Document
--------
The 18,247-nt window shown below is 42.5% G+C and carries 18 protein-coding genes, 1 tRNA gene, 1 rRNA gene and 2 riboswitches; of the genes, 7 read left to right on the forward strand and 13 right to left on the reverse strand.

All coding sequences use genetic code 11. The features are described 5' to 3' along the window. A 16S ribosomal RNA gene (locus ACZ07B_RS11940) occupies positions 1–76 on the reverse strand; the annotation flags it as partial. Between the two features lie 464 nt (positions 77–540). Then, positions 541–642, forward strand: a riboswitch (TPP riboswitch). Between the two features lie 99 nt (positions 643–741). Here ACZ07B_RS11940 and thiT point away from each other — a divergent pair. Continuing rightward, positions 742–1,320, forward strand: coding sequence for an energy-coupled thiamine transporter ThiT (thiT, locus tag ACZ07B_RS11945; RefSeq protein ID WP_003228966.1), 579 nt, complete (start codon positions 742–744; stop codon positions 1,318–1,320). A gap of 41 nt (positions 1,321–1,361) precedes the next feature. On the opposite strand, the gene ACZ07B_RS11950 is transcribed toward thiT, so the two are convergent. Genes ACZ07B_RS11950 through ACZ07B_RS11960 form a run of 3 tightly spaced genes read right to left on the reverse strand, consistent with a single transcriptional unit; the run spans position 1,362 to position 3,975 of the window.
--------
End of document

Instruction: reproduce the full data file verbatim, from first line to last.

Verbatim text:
The 18,247-nt window shown below is 42.5% G+C and carries 18 protein-coding genes, 1 tRNA gene, 1 rRNA gene and 2 riboswitches; of the genes, 7 read left to right on the forward strand and 13 right to left on the reverse strand.

All coding sequences use genetic code 11. The features are described 5' to 3' along the window. A 16S ribosomal RNA gene (locus ACZ07B_RS11940) occupies positions 1–76 on the reverse strand; the annotation flags it as partial. Between the two features lie 464 nt (positions 77–540). Then, positions 541–642, forward strand: a riboswitch (TPP riboswitch). Between the two features lie 99 nt (positions 643–741). Here ACZ07B_RS11940 and thiT point away from each other — a divergent pair. Continuing rightward, positions 742–1,320, forward strand: coding sequence for an energy-coupled thiamine transporter ThiT (thiT, locus tag ACZ07B_RS11945; RefSeq protein ID WP_003228966.1), 579 nt, complete (start codon positions 742–744; stop codon positions 1,318–1,320). A gap of 41 nt (positions 1,321–1,361) precedes the next feature. On the opposite strand, the gene ACZ07B_RS11950 is transcribed toward thiT, so the two are convergent. Genes ACZ07B_RS11950 through ACZ07B_RS11960 form a run of 3 tightly spaced genes read right to left on the reverse strand, consistent with a single transcriptional unit; the run spans position 1,362 to position 3,975 of the window.